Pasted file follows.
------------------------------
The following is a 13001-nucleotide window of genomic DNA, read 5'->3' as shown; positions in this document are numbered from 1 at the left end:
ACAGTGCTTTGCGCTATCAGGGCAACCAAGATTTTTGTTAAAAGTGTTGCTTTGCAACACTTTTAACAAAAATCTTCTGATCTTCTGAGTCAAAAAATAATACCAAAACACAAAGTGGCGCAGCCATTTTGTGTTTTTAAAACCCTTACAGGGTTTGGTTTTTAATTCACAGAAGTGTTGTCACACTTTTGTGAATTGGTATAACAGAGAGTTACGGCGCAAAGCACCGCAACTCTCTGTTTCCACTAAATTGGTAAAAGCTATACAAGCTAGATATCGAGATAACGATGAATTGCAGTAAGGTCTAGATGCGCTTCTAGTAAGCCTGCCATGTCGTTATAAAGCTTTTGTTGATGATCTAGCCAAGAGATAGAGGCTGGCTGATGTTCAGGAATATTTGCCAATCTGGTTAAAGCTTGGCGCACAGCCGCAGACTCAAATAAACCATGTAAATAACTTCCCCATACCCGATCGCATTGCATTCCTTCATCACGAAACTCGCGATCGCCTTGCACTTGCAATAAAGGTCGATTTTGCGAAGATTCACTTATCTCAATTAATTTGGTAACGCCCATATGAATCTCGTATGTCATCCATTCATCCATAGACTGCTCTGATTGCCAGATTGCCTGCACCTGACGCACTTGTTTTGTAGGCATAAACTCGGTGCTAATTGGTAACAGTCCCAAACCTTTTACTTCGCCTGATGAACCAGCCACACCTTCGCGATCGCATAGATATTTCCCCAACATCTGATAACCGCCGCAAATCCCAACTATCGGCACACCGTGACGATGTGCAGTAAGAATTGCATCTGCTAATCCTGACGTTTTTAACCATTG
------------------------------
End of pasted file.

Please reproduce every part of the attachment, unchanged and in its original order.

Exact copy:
The following is a 13001-nucleotide window of genomic DNA, read 5'->3' as shown; positions in this document are numbered from 1 at the left end:
ACAGTGCTTTGCGCTATCAGGGCAACCAAGATTTTTGTTAAAAGTGTTGCTTTGCAACACTTTTAACAAAAATCTTCTGATCTTCTGAGTCAAAAAATAATACCAAAACACAAAGTGGCGCAGCCATTTTGTGTTTTTAAAACCCTTACAGGGTTTGGTTTTTAATTCACAGAAGTGTTGTCACACTTTTGTGAATTGGTATAACAGAGAGTTACGGCGCAAAGCACCGCAACTCTCTGTTTCCACTAAATTGGTAAAAGCTATACAAGCTAGATATCGAGATAACGATGAATTGCAGTAAGGTCTAGATGCGCTTCTAGTAAGCCTGCCATGTCGTTATAAAGCTTTTGTTGATGATCTAGCCAAGAGATAGAGGCTGGCTGATGTTCAGGAATATTTGCCAATCTGGTTAAAGCTTGGCGCACAGCCGCAGACTCAAATAAACCATGTAAATAACTTCCCCATACCCGATCGCATTGCATTCCTTCATCACGAAACTCGCGATCGCCTTGCACTTGCAATAAAGGTCGATTTTGCGAAGATTCACTTATCTCAATTAATTTGGTAACGCCCATATGAATCTCGTATGTCATCCATTCATCCATAGACTGCTCTGATTGCCAGATTGCCTGCACCTGACGCACTTGTTTTGTAGGCATAAACTCGGTGCTAATTGGTAACAGTCCCAAACCTTTTACTTCGCCTGATGAACCAGCCACACCTTCGCGATCGCATAGATATTTCCCCAACATCTGATAACCGCCGCAAATCCCAACTATCGGCACACCGTGACGATGTGCAGTAAGAATTGCATCTGCTAATCCTGACGTTTTTAACCATTG